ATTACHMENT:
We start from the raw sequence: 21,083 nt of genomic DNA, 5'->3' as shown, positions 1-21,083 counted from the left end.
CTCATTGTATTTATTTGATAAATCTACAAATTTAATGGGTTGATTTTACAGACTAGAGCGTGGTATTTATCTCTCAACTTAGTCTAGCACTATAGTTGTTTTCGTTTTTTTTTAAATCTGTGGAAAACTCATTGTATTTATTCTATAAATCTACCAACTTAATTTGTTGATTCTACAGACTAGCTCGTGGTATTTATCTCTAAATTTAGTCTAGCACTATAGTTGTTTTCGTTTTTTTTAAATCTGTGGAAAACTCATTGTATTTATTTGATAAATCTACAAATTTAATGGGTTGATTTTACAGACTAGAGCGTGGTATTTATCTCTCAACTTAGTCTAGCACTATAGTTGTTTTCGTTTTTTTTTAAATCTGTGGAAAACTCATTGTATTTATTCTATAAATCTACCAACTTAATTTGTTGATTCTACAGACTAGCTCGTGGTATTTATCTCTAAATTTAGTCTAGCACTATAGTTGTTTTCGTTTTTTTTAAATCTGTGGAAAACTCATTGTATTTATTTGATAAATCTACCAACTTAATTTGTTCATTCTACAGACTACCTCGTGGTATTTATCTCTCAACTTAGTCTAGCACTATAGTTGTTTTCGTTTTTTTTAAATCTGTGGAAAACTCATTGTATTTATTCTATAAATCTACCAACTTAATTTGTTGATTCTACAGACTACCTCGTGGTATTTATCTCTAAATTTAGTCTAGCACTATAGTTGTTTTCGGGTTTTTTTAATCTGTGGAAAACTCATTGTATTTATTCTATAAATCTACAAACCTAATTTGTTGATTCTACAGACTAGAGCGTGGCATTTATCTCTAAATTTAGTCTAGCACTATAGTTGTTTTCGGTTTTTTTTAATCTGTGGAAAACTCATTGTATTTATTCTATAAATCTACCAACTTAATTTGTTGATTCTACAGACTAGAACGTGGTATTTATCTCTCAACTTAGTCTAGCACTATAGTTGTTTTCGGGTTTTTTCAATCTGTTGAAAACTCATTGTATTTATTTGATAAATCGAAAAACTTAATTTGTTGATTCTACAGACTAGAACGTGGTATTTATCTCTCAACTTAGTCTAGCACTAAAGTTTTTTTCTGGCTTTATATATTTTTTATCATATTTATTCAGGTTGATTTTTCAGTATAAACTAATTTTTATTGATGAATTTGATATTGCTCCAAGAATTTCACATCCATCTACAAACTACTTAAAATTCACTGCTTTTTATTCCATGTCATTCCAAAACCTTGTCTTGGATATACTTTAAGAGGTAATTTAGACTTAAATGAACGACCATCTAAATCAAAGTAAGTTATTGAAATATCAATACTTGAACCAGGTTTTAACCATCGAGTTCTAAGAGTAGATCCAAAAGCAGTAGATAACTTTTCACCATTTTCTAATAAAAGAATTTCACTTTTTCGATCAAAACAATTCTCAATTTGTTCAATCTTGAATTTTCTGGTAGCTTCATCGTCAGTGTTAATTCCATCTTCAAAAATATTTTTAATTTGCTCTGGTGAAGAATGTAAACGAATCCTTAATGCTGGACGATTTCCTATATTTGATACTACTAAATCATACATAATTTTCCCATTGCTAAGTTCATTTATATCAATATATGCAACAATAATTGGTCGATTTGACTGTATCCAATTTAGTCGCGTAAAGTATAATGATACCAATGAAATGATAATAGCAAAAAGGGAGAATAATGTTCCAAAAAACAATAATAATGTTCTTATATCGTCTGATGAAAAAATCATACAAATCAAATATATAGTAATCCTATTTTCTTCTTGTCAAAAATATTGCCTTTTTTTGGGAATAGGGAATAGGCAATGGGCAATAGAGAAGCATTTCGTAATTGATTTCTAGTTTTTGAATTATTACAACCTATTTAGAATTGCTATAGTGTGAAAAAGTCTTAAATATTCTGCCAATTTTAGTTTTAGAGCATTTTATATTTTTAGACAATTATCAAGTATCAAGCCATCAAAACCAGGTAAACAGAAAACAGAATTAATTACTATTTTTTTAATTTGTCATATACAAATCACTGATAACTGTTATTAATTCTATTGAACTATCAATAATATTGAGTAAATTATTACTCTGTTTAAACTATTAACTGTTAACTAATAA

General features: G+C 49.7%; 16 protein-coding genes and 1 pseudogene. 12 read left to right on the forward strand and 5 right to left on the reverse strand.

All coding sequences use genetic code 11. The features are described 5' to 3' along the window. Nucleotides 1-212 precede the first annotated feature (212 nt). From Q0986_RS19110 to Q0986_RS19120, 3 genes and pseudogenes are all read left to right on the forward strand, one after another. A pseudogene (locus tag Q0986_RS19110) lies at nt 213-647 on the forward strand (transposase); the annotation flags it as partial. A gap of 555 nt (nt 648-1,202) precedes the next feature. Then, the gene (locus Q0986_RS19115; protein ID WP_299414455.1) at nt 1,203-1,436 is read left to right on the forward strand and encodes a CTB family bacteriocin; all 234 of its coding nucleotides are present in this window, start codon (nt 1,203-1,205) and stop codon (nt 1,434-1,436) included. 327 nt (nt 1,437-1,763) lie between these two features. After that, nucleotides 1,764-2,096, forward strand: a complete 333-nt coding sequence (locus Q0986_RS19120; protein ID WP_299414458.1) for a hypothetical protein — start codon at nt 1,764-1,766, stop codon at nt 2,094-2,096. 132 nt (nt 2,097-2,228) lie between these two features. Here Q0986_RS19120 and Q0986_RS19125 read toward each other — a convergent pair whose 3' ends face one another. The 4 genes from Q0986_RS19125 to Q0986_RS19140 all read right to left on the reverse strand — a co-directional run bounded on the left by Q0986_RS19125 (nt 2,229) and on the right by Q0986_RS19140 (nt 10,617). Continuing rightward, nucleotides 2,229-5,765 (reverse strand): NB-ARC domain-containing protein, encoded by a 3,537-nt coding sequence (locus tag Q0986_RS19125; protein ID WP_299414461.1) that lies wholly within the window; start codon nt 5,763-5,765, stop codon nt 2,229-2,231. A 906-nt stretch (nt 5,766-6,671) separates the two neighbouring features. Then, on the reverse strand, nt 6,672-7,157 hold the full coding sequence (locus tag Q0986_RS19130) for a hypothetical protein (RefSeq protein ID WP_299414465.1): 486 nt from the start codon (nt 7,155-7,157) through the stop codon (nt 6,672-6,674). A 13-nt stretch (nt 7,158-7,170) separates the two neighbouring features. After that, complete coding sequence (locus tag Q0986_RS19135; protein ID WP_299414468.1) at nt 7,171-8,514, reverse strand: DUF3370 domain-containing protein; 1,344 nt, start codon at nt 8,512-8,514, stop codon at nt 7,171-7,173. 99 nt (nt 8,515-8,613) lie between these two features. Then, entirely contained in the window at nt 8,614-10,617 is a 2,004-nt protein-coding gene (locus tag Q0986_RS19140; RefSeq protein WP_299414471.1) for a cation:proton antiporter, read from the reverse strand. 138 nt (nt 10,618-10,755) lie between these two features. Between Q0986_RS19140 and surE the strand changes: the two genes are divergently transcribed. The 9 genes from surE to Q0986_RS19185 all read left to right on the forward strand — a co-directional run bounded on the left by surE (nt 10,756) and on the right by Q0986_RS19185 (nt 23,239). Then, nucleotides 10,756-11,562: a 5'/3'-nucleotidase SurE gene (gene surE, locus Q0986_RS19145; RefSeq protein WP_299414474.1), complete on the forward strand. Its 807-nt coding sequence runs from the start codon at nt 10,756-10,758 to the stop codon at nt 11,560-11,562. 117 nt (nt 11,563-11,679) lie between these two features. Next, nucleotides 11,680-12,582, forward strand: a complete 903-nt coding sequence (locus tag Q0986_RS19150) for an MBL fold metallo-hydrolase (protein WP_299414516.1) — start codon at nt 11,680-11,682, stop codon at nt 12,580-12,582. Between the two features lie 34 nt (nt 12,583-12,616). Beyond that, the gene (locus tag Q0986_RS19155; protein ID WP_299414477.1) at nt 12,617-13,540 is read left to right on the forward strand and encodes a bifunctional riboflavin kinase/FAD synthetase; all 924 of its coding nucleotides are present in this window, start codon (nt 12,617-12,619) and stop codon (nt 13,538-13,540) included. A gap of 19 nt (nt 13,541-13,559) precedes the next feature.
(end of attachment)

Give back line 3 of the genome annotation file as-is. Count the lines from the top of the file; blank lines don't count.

General features: G+C 49.7%; 16 protein-coding genes and 1 pseudogene. 12 read left to right on the forward strand and 5 right to left on the reverse strand.